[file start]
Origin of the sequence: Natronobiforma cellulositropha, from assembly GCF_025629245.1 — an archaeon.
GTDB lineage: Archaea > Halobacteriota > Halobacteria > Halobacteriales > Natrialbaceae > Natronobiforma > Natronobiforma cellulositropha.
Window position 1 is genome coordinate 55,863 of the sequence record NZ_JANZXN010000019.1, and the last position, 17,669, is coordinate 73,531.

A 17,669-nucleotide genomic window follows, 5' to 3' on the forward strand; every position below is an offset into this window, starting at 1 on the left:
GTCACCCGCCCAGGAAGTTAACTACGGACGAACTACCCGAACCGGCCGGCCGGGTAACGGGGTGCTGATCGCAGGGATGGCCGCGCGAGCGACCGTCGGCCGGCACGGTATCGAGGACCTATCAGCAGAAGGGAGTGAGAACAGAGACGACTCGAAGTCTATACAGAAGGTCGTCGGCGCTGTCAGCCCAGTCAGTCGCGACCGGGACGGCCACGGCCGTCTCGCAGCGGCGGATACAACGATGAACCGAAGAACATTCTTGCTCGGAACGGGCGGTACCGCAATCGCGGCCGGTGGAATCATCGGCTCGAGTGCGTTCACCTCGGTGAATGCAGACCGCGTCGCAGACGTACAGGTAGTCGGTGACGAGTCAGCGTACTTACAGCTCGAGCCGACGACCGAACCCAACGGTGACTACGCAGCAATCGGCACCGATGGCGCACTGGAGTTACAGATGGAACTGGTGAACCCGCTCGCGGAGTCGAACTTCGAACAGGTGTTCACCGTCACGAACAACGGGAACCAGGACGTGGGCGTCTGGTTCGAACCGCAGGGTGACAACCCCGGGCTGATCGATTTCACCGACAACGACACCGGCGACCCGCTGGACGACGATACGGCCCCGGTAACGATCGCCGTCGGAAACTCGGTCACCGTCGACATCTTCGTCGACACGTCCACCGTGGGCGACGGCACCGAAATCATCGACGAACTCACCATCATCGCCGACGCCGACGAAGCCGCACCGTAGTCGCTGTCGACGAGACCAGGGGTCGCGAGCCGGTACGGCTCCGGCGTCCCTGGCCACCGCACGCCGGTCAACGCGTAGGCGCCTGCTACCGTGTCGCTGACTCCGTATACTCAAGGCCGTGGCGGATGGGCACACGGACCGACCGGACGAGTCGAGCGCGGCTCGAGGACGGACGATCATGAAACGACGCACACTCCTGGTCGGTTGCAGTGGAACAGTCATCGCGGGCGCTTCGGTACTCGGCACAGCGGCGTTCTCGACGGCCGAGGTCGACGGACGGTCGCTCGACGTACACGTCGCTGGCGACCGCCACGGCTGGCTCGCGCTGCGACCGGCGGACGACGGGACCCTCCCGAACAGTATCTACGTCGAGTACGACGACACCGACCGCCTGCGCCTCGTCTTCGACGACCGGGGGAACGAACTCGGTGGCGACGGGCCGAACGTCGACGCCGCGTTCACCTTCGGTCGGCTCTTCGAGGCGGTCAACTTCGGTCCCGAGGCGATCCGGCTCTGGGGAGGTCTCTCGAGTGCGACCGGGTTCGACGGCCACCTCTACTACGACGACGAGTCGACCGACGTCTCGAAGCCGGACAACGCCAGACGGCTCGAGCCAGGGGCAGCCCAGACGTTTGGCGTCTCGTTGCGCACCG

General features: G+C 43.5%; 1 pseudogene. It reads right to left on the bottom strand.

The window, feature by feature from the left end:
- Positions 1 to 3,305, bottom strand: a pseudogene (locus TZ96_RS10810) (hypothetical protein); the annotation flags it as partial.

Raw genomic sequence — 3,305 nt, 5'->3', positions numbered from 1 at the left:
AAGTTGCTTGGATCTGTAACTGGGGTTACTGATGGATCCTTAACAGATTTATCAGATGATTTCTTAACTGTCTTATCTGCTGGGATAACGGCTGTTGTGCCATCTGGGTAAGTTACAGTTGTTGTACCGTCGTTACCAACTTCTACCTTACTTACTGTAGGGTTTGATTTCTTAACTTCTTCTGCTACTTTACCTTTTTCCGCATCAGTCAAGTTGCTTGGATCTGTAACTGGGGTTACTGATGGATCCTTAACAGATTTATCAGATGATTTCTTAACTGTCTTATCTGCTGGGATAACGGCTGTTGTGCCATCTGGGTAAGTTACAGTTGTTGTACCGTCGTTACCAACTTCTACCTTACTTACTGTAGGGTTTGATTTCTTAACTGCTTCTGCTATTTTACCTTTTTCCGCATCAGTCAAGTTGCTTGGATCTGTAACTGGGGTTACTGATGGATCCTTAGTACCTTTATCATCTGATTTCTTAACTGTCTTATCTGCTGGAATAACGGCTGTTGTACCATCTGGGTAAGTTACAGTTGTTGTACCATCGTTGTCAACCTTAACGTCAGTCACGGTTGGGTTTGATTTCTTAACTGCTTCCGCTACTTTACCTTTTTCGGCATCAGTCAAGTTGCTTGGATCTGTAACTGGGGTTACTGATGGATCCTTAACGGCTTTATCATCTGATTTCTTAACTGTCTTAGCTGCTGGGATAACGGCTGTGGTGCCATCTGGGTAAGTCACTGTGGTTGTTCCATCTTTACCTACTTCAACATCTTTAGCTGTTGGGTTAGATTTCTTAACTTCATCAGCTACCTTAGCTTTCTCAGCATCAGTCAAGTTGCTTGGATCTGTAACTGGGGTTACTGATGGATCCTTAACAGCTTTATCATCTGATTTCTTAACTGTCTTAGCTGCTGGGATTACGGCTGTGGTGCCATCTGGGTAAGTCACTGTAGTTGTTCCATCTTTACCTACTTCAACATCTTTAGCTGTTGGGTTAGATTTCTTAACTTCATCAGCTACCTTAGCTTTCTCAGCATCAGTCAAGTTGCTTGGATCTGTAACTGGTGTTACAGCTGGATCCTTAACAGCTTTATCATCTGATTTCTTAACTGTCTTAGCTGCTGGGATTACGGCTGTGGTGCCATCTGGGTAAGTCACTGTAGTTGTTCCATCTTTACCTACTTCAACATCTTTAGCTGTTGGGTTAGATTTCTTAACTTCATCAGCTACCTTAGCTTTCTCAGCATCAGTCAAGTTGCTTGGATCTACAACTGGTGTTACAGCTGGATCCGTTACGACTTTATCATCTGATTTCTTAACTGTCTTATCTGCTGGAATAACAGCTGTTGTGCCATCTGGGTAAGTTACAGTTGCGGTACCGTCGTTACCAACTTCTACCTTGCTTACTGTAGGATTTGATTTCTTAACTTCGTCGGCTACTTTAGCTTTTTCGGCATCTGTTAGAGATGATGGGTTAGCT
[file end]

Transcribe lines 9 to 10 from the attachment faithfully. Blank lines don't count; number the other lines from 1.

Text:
Raw genomic sequence — 3,305 nt, 5'->3', positions numbered from 1 at the left:
AAGTTGCTTGGATCTGTAACTGGGGTTACTGATGGATCCTTAACAGATTTATCAGATGATTTCTTAACTGTCTTATCTGCTGGGATAACGGCTGTTGTGCCATCTGGGTAAGTTACAGTTGTTGTACCGTCGTTACCAACTTCTACCTTACTTACTGTAGGGTTTGATTTCTTAACTTCTTCTGCTACTTTACCTTTTTCCGCATCAGTCAAGTTGCTTGGATCTGTAACTGGGGTTACTGATGGATCCTTAACAGATTTATCAGATGATTTCTTAACTGTCTTATCTGCTGGGATAACGGCTGTTGTGCCATCTGGGTAAGTTACAGTTGTTGTACCGTCGTTACCAACTTCTACCTTACTTACTGTAGGGTTTGATTTCTTAACTGCTTCTGCTATTTTACCTTTTTCCGCATCAGTCAAGTTGCTTGGATCTGTAACTGGGGTTACTGATGGATCCTTAGTACCTTTATCATCTGATTTCTTAACTGTCTTATCTGCTGGAATAACGGCTGTTGTACCATCTGGGTAAGTTACAGTTGTTGTACCATCGTTGTCAACCTTAACGTCAGTCACGGTTGGGTTTGATTTCTTAACTGCTTCCGCTACTTTACCTTTTTCGGCATCAGTCAAGTTGCTTGGATCTGTAACTGGGGTTACTGATGGATCCTTAACGGCTTTATCATCTGATTTCTTAACTGTCTTAGCTGCTGGGATAACGGCTGTGGTGCCATCTGGGTAAGTCACTGTGGTTGTTCCATCTTTACCTACTTCAACATCTTTAGCTGTTGGGTTAGATTTCTTAACTTCATCAGCTACCTTAGCTTTCTCAGCATCAGTCAAGTTGCTTGGATCTGTAACTGGGGTTACTGATGGATCCTTAACAGCTTTATCATCTGATTTCTTAACTGTCTTAGCTGCTGGGATTACGGCTGTGGTGCCATCTGGGTAAGTCACTGTAGTTGTTCCATCTTTACCTACTTCAACATCTTTAGCTGTTGGGTTAGATTTCTTAACTTCATCAGCTACCTTAGCTTTCTCAGCATCAGTCAAGTTGCTTGGATCTGTAACTGGTGTTACAGCTGGATCCTTAACAGCTTTATCATCTGATTTCTTAACTGTCTTAGCTGCTGGGATTACGGCTGTGGTGCCATCTGGGTAAGTCACTGTAGTTGTTCCATCTTTACCTACTTCAACATCTTTAGCTGTTGGGTTAGATTTCTTAACTTCATCAGCTACCTTAGCTTTCTCAGCATCAGTCAAGTTGCTTGGATCTACAACTGGTGTTACAGCTGGATCCGTTACGACTTTATCATCTGATTTCTTAACTGTCTTATCTGCTGGAATAACAGCTGTTGTGCCATCTGGGTAAGTTACAGTTGCGGTACCGTCGTTACCAACTTCTACCTTGCTTACTGTAGGATTTGATTTCTTAACTTCGTCGGCTACTTTAGCTTTTTCGGCATCTGTTAGAGATGATGGGTTAGCT